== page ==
The first key to thriving is to focus on building the wall in front of you. Some of the most powerful lessons God wants to teach us are the simplest.

We see this in the strategy Nehemiah laid out for the workers who were rebuilding the walls of Jerusalem. Nehemiah had a powerful encounter with God after hearing a report about the city‘s fallen walls, and God gave him the assignment to rebuild those walls. When he arrived in Jerusalem, he scouted the walls to determine how bad things really were and what needed to be done. Then he called the priests and the people together to delegate the work.

Nehemiah 3 lists specific individuals or groups to work on the wall and the exact part of the wall they were assigned to rebuild. For the most part, people were assigned to work on the part of the wall that was closest to their homes: ―The priests made repairs, each in front of his own house (verse 28). From what we can gather, Nehemiah said, ―Walk out your front door and look directly in front of you. The wall that‘s directly in front of you—build that.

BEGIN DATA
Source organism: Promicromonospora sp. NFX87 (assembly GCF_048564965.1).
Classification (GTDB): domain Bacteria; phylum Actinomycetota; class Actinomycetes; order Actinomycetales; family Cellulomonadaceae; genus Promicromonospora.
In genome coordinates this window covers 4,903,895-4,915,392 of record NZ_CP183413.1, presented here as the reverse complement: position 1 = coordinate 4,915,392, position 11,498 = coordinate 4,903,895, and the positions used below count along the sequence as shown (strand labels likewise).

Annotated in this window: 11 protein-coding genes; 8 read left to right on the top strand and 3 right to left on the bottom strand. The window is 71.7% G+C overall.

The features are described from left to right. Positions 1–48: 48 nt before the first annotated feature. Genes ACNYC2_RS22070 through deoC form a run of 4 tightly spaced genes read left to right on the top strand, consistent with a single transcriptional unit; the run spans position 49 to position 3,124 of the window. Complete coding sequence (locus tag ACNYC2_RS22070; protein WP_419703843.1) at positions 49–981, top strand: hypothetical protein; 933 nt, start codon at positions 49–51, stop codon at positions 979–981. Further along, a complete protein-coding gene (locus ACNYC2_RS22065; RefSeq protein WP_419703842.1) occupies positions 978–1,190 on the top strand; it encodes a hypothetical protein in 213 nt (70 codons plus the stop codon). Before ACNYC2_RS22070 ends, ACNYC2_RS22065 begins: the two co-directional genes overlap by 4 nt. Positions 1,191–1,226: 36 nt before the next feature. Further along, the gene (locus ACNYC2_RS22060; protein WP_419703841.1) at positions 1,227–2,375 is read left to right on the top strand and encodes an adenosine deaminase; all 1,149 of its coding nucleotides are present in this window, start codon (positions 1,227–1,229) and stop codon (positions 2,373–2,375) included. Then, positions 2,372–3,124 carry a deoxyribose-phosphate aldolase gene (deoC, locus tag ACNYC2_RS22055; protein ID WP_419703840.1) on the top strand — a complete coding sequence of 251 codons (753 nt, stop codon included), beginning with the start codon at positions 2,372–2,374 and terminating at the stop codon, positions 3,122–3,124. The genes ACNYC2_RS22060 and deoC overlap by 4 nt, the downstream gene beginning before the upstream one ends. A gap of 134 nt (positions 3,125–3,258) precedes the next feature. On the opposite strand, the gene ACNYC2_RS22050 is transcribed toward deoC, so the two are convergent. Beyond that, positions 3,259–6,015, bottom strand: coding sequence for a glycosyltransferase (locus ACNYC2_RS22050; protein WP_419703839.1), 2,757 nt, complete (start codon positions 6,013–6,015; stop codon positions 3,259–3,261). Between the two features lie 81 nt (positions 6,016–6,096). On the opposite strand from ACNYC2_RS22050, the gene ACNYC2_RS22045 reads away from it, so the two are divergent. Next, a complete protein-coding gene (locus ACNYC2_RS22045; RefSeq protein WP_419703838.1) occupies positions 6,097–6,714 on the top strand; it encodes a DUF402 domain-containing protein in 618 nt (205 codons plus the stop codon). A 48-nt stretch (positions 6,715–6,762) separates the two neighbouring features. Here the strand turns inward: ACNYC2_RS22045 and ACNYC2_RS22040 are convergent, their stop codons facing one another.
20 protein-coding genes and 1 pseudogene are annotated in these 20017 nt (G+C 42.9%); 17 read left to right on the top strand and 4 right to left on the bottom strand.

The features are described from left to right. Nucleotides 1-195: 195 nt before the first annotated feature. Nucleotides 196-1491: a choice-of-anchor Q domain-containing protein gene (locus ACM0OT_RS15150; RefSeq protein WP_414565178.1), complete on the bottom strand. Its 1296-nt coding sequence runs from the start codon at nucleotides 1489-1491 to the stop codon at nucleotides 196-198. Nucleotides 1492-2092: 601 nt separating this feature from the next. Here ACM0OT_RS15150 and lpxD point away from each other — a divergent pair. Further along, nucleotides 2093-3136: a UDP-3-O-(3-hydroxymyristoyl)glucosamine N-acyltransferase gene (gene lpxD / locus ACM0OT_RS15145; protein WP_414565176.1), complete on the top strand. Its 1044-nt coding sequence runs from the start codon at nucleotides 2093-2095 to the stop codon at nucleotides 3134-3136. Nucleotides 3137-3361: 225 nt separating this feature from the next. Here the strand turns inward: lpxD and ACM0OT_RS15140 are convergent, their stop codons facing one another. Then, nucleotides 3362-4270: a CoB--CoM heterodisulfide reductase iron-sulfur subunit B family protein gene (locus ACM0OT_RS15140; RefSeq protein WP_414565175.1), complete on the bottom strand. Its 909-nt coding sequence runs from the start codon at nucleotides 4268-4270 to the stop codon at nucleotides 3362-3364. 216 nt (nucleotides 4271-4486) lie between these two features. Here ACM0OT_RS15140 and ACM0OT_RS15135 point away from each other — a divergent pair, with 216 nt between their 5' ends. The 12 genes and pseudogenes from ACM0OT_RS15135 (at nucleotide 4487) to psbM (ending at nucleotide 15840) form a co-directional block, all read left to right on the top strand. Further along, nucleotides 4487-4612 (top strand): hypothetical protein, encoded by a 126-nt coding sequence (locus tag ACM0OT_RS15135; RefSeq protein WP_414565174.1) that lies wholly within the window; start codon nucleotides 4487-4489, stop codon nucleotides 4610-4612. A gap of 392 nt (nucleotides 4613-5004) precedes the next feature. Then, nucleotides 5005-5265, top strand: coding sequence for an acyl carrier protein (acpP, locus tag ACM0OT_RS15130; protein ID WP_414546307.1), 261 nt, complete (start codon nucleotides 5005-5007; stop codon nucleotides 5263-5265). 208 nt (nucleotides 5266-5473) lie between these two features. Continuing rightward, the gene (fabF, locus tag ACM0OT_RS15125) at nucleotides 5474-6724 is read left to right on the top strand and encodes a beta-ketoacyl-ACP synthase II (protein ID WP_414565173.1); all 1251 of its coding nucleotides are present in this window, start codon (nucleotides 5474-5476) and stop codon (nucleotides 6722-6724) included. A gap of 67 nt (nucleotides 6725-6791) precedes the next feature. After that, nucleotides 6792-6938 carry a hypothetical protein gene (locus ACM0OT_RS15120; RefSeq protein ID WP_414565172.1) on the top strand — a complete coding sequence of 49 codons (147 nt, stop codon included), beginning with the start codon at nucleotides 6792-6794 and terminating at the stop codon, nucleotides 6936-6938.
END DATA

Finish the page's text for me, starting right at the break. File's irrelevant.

Simple yet strategic.

This is a powerful picture for how God works in our lives. Sometimes we miss what He is doing right in front of us because we look longingly at other people‘s portions of the wall, wanting to build those areas. We get distracted watching other people in other assignments and seasons of life, and the grass always looks greener at their section of the wall. We can‘t see that God is using what is in front of us to develop the root system we so desperately need. The need for significance makes us look at other areas that feel more exciting or more in line with our vision.

We‘ll never thrive in the process unless we accept the place where God has put us, because that is the only place He will work with us. Faithfulness and obedience call us to recognize what God is asking us to put our hands to and what He is emphasizing in our lives.